TIME4HOOFHEALTH: Are You Foot-bathing Your Sheep Effectively?

footbathing your sheep effectively

Stuart Stamper – Product Manager at Carr’s Billington – offers advice on effective foot-bathing to help support hoof health and subsequent production in sheep.

According to statistics from AHDB, lameness in sheep is said to cost U.K. sheep farmers an eye-watering £28 million every year, or £89.90 per ewe*.

Sheep seriously impacted by infectious conditions such as footrot or contagious ovine digital dermatitis (CODD) are easy to spot because they hobble or ‘kneel’. However, even mild cases of the condition can impact production and spread quickly, so early and accurate detection and management is vital. Avoiding these conditions is especially important as we approach tupping time, as lame sheep at this time are less likely to produce lambs next spring.

Vaccination is a common means of preventing lameness caused by infectious disease, however with a potential Footvax® supply issue looming in 2022, sheep farmers are being advised to look at alternative methods of managing lameness.

Routine foot-trimming to help control lameness and promote better mobility is a common but incorrect management strategy. This can actually spread bacteria and exacerbate lameness prevalence within flocks.

This is also true of foot bathing unless it is carried out correctly. Gathering sheep for foot bathing alone can actually increases the risk of infection.

Foot bathing sheep should be integrated into part of a routine and thought of as a method of disinfection, rather than a stand-alone preventative operation. For example, after sheep have been gathered in a confined area following shearing or scanning.

How to achieve an effective foot-bathing protocol

For foot bathing to be effective, first and foremost it needs to be quick, easy and effective for busy operators to carry out.

If using a 10 percent zinc sulphate solution to manage footrot, sheep need to stand in the product for up to 30 minutes for it to be effective. In reality, simply walking-through a standing product is very ineffective and actually a money waster.

POWER HOOF™ – the latest hoof health range from Carr’s Billington – includes a footbath solution that offers highly effective infection prevention at a lower dosage.

We recommend sheep walk through slowly and calmly for 3-4 steps, then standing on a hard, clean and dry surface for approximately 20-30 minutes prior to being turned out onto pasture. For more effective prevention, hooves should be as dry and as clean as possible before walking through the foot bath.

One footbath of POWER HOOF will accommodate up to 1000 sheep, dependant on cleanliness.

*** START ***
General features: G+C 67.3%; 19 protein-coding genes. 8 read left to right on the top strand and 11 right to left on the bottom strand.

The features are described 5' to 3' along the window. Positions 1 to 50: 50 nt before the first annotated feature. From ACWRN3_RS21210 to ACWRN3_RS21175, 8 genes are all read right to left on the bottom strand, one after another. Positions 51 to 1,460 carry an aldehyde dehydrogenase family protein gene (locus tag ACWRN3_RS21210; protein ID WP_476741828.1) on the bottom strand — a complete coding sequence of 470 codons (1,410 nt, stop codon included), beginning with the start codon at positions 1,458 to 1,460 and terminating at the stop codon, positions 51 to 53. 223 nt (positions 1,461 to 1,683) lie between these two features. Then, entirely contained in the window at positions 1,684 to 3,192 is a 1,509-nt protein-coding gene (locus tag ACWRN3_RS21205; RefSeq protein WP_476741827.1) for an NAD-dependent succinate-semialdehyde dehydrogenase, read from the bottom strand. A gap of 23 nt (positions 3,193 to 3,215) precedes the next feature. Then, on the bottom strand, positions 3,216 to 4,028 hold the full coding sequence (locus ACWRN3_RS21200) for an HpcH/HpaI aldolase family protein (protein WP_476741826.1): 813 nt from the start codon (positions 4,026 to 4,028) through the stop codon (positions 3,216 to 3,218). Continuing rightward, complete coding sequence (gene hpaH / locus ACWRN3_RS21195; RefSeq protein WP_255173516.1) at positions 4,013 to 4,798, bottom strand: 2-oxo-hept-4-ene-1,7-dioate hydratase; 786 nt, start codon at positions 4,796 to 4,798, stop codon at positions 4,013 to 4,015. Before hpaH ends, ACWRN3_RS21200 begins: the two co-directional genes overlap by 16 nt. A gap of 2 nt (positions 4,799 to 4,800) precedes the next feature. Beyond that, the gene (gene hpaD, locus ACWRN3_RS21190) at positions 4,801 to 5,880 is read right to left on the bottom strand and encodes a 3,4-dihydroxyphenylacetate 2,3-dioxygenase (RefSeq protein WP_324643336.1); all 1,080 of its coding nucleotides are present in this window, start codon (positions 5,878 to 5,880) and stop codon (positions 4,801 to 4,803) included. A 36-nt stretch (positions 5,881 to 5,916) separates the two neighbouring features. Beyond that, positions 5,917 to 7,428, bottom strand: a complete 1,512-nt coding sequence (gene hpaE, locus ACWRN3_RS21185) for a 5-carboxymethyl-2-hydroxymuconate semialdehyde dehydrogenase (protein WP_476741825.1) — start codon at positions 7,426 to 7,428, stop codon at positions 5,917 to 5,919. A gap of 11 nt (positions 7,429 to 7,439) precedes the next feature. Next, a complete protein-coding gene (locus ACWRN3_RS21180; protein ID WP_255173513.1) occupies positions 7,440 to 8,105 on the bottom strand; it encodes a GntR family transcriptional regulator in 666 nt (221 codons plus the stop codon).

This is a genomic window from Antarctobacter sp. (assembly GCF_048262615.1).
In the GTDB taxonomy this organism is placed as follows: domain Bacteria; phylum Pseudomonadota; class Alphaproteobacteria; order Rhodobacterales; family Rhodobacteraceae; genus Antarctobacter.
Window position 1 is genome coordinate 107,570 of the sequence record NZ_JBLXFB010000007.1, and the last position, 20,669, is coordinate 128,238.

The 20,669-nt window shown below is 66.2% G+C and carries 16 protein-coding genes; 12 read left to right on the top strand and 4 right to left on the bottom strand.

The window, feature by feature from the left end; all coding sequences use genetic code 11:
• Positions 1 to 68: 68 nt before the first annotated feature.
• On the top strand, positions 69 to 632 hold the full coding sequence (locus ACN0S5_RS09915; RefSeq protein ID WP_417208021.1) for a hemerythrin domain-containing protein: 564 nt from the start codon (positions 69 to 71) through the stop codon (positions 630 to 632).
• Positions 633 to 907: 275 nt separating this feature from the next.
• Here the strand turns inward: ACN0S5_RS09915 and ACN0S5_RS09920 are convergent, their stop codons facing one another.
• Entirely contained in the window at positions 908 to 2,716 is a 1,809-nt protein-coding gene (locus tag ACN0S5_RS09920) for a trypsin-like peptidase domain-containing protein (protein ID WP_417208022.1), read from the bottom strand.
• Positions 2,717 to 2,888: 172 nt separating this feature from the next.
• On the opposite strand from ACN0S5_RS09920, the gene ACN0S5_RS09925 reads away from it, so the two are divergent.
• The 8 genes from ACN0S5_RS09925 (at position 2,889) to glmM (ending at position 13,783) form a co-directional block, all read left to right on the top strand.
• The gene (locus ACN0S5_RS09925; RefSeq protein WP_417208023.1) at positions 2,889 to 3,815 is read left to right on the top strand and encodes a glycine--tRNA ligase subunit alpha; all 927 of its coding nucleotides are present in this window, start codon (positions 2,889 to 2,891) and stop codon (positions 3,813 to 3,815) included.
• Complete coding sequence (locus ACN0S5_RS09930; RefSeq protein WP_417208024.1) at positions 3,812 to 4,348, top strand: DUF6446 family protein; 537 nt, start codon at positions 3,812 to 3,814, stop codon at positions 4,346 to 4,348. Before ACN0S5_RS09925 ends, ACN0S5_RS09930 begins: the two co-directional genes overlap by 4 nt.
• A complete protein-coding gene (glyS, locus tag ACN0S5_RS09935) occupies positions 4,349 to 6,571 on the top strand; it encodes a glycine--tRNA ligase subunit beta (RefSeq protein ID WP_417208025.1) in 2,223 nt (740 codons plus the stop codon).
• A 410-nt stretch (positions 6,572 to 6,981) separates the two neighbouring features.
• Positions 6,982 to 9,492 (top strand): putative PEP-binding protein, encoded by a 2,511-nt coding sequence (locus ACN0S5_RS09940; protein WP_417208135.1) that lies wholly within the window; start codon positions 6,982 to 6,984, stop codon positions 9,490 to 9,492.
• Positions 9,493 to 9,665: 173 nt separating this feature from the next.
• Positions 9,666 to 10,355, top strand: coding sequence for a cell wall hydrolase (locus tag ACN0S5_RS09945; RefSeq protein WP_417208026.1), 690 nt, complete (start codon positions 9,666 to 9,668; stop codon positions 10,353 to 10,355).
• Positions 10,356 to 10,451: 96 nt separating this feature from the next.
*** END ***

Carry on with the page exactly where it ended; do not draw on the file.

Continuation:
Please be aware that POWER HOOF contains Copper and should therefore not be consumed by sheep and should be disposed of away from where animals will graze.


POWER HOOF footbath solution has been formulated by specialist eminent podiatrists to effectively disinfect and harden hooves at a lower dosage; promoting overall health, mobility and productivity. POWER HOOF is composed of ingredients that get into the wound and draw out the infection, rather than healing the outside for the internal infection to fester:

  • Formalin to improve claw quality and reduce the incidence of interdigital lesions.
  • Copper Sulphate to reduce the rate and severity of active digital dermatitis lesions.
  • Zinc to improve claw integrity to help reduce foot rot, heel cracks and interdigital dermatitis.
  • Heavy-duty surfactants which continue to adhere to and work on the hooves after foot bathing.
  • Contains no QUAT’s or antibiotics, helping to reduce the rate at which antibiotic resistance can occur on farm.

This unique composition makes POWER HOOF better for animals, healthier for humans, and safer for the environment.

To find out more and get your POWER HOOF on order today, call Stuart Stamper on 07977 394536, or contact your local country store or advisor.

TIME4DRILLING – Achieve grass reseeding success

TIME4DRILLING - Achieve reseeding success

The older a grass ley, the less productive ryegrass species it will have in it, and the less response you will get from any nitrogen applied.

Reseeding will ensure an increased yield, quality, and feed value, saving concentrate feed costs further down the line. So it is important to get reseeding right from the outset, to ensure the swards are established successfully and maximum productivity is achieved.

Read this handy reminder guide, put together by our grassland and forage crop product specialists, to make sure you’re fully prepared this year.